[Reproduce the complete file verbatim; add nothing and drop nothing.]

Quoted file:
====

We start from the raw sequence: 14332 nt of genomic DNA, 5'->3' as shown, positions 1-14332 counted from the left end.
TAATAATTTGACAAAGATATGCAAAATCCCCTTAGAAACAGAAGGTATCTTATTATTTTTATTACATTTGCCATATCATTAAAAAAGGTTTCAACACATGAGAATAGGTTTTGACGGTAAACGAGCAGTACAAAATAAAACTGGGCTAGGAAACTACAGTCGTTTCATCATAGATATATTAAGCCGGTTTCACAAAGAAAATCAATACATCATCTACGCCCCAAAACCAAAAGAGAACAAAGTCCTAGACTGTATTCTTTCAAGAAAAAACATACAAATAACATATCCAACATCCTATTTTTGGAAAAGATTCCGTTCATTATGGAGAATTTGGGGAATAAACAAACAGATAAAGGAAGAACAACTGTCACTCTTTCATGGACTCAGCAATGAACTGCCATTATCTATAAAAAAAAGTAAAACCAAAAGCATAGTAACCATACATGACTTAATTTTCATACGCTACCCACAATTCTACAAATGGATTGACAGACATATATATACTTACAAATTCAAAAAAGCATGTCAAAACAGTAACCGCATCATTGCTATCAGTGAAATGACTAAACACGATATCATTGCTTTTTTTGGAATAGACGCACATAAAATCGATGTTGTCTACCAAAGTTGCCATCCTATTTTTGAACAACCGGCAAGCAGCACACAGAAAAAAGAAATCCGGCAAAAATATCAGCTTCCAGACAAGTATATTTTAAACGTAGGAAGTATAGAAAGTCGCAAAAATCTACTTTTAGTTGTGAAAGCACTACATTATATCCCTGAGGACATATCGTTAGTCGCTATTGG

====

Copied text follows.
We start from the raw sequence: 14332 nt of genomic DNA, 5'->3' as shown, positions 1-14332 counted from the left end.
TAATAATTTGACAAAGATATGCAAAATCCCCTTAGAAACAGAAGGTATCTTATTATTTTTATTACATTTGCCATATCATTAAAAAAGGTTTCAACACATGAGAATAGGTTTTGACGGTAAACGAGCAGTACAAAATAAAACTGGGCTAGGAAACTACAGTCGTTTCATCATAGATATATTAAGCCGGTTTCACAAAGAAAATCAATACATCATCTACGCCCCAAAACCAAAAGAGAACAAAGTCCTAGACTGTATTCTTTCAAGAAAAAACATACAAATAACATATCCAACATCCTATTTTTGGAAAAGATTCCGTTCATTATGGAGAATTTGGGGAATAAACAAACAGATAAAGGAAGAACAACTGTCACTCTTTCATGGACTCAGCAATGAACTGCCATTATCTATAAAAAAAAGTAAAACCAAAAGCATAGTAACCATACATGACTTAATTTTCATACGCTACCCACAATTCTACAAATGGATTGACAGACATATATATACTTACAAATTCAAAAAAGCATGTCAAAACAGTAACCGCATCATTGCTATCAGTGAAATGACTAAACACGATATCATTGCTTTTTTTGGAATAGACGCACATAAAATCGATGTTGTCTACCAAAGTTGCCATCCTATTTTTGAACAACCGGCAAGCAGCACACAGAAAAAAGAAATCCGGCAAAAATATCAGCTTCCAGACAAGTATATTTTAAACGTAGGAAGTATAGAAAGTCGCAAAAATCTACTTTTAGTTGTGAAAGCACTACATTATATCCCTGAGGACATATCGTTAGTCGCTATTGG